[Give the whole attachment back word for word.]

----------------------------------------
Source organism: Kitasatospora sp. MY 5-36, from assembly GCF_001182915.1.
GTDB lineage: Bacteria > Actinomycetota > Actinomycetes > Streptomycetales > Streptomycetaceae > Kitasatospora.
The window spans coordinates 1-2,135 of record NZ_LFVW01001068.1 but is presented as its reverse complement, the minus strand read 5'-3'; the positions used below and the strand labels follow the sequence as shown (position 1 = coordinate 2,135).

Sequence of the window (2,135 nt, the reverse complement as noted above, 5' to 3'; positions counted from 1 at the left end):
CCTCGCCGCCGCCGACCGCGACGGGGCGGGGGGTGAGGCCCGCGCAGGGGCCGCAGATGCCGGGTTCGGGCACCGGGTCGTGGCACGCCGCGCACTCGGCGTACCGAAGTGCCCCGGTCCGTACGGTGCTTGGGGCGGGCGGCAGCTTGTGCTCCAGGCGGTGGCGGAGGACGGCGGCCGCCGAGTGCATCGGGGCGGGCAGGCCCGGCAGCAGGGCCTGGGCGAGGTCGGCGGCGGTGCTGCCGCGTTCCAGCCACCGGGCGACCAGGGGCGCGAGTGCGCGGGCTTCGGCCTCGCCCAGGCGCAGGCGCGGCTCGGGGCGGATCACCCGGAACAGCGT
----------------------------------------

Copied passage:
Source organism: Kitasatospora sp. MY 5-36, from assembly GCF_001182915.1.
GTDB lineage: Bacteria > Actinomycetota > Actinomycetes > Streptomycetales > Streptomycetaceae > Kitasatospora.
The window spans coordinates 1-2,135 of record NZ_LFVW01001068.1 but is presented as its reverse complement, the minus strand read 5'-3'; the positions used below and the strand labels follow the sequence as shown (position 1 = coordinate 2,135).

Sequence of the window (2,135 nt, the reverse complement as noted above, 5' to 3'; positions counted from 1 at the left end):
CCTCGCCGCCGCCGACCGCGACGGGGCGGGGGGTGAGGCCCGCGCAGGGGCCGCAGATGCCGGGTTCGGGCACCGGGTCGTGGCACGCCGCGCACTCGGCGTACCGAAGTGCCCCGGTCCGTACGGTGCTTGGGGCGGGCGGCAGCTTGTGCTCCAGGCGGTGGCGGAGGACGGCGGCCGCCGAGTGCATCGGGGCGGGCAGGCCCGGCAGCAGGGCCTGGGCGAGGTCGGCGGCGGTGCTGCCGCGTTCCAGCCACCGGGCGACCAGGGGCGCGAGTGCGCGGGCTTCGGCCTCGCCCAGGCGCAGGCGCGGCTCGGGGCGGATCACCCGGAACAGCGT